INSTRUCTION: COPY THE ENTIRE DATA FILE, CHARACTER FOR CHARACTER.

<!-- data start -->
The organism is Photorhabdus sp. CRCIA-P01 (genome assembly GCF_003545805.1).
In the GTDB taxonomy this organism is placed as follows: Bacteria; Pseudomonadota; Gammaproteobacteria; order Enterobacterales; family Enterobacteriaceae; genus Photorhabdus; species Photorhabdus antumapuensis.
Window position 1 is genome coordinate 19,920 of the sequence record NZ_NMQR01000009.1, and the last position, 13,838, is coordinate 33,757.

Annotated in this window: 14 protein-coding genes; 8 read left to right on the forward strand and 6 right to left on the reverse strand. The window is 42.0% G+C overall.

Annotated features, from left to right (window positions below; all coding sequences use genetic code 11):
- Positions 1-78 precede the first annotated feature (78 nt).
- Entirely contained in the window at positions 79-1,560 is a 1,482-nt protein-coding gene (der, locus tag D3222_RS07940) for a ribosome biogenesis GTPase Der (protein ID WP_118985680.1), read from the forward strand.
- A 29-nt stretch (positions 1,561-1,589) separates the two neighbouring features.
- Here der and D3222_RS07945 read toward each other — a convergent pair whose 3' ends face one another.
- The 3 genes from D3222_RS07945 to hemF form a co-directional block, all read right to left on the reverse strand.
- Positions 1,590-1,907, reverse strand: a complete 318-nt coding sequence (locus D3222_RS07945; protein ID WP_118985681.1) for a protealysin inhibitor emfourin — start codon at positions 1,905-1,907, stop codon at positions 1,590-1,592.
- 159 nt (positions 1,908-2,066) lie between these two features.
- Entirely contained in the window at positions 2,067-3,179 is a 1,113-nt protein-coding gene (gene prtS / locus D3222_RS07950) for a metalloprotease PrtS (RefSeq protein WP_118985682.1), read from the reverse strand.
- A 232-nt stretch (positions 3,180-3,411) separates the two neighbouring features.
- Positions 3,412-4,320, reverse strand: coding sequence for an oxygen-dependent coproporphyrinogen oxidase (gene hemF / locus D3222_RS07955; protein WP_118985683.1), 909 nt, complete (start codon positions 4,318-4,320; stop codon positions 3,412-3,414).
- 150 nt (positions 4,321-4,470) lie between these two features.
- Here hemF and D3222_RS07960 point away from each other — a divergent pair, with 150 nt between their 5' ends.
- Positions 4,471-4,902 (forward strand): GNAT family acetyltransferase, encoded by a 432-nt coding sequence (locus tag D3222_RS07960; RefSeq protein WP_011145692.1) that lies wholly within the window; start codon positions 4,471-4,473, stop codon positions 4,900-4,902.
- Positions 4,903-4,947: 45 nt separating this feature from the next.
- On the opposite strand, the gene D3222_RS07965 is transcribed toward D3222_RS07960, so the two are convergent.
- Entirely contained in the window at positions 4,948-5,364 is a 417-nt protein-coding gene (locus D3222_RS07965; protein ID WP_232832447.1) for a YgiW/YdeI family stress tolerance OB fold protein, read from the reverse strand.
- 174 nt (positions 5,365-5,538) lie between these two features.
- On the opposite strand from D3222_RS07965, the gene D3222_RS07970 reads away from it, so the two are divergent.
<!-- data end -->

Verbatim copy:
The organism is Photorhabdus sp. CRCIA-P01 (genome assembly GCF_003545805.1).
In the GTDB taxonomy this organism is placed as follows: Bacteria; Pseudomonadota; Gammaproteobacteria; order Enterobacterales; family Enterobacteriaceae; genus Photorhabdus; species Photorhabdus antumapuensis.
Window position 1 is genome coordinate 19,920 of the sequence record NZ_NMQR01000009.1, and the last position, 13,838, is coordinate 33,757.

Annotated in this window: 14 protein-coding genes; 8 read left to right on the forward strand and 6 right to left on the reverse strand. The window is 42.0% G+C overall.

Annotated features, from left to right (window positions below; all coding sequences use genetic code 11):
- Positions 1-78 precede the first annotated feature (78 nt).
- Entirely contained in the window at positions 79-1,560 is a 1,482-nt protein-coding gene (der, locus tag D3222_RS07940) for a ribosome biogenesis GTPase Der (protein ID WP_118985680.1), read from the forward strand.
- A 29-nt stretch (positions 1,561-1,589) separates the two neighbouring features.
- Here der and D3222_RS07945 read toward each other — a convergent pair whose 3' ends face one another.
- The 3 genes from D3222_RS07945 to hemF form a co-directional block, all read right to left on the reverse strand.
- Positions 1,590-1,907, reverse strand: a complete 318-nt coding sequence (locus D3222_RS07945; protein ID WP_118985681.1) for a protealysin inhibitor emfourin — start codon at positions 1,905-1,907, stop codon at positions 1,590-1,592.
- 159 nt (positions 1,908-2,066) lie between these two features.
- Entirely contained in the window at positions 2,067-3,179 is a 1,113-nt protein-coding gene (gene prtS / locus D3222_RS07950) for a metalloprotease PrtS (RefSeq protein WP_118985682.1), read from the reverse strand.
- A 232-nt stretch (positions 3,180-3,411) separates the two neighbouring features.
- Positions 3,412-4,320, reverse strand: coding sequence for an oxygen-dependent coproporphyrinogen oxidase (gene hemF / locus D3222_RS07955; protein WP_118985683.1), 909 nt, complete (start codon positions 4,318-4,320; stop codon positions 3,412-3,414).
- 150 nt (positions 4,321-4,470) lie between these two features.
- Here hemF and D3222_RS07960 point away from each other — a divergent pair, with 150 nt between their 5' ends.
- Positions 4,471-4,902 (forward strand): GNAT family acetyltransferase, encoded by a 432-nt coding sequence (locus tag D3222_RS07960; RefSeq protein WP_011145692.1) that lies wholly within the window; start codon positions 4,471-4,473, stop codon positions 4,900-4,902.
- Positions 4,903-4,947: 45 nt separating this feature from the next.
- On the opposite strand, the gene D3222_RS07965 is transcribed toward D3222_RS07960, so the two are convergent.
- Entirely contained in the window at positions 4,948-5,364 is a 417-nt protein-coding gene (locus D3222_RS07965; protein ID WP_232832447.1) for a YgiW/YdeI family stress tolerance OB fold protein, read from the reverse strand.
- 174 nt (positions 5,365-5,538) lie between these two features.
- On the opposite strand from D3222_RS07965, the gene D3222_RS07970 reads away from it, so the two are divergent.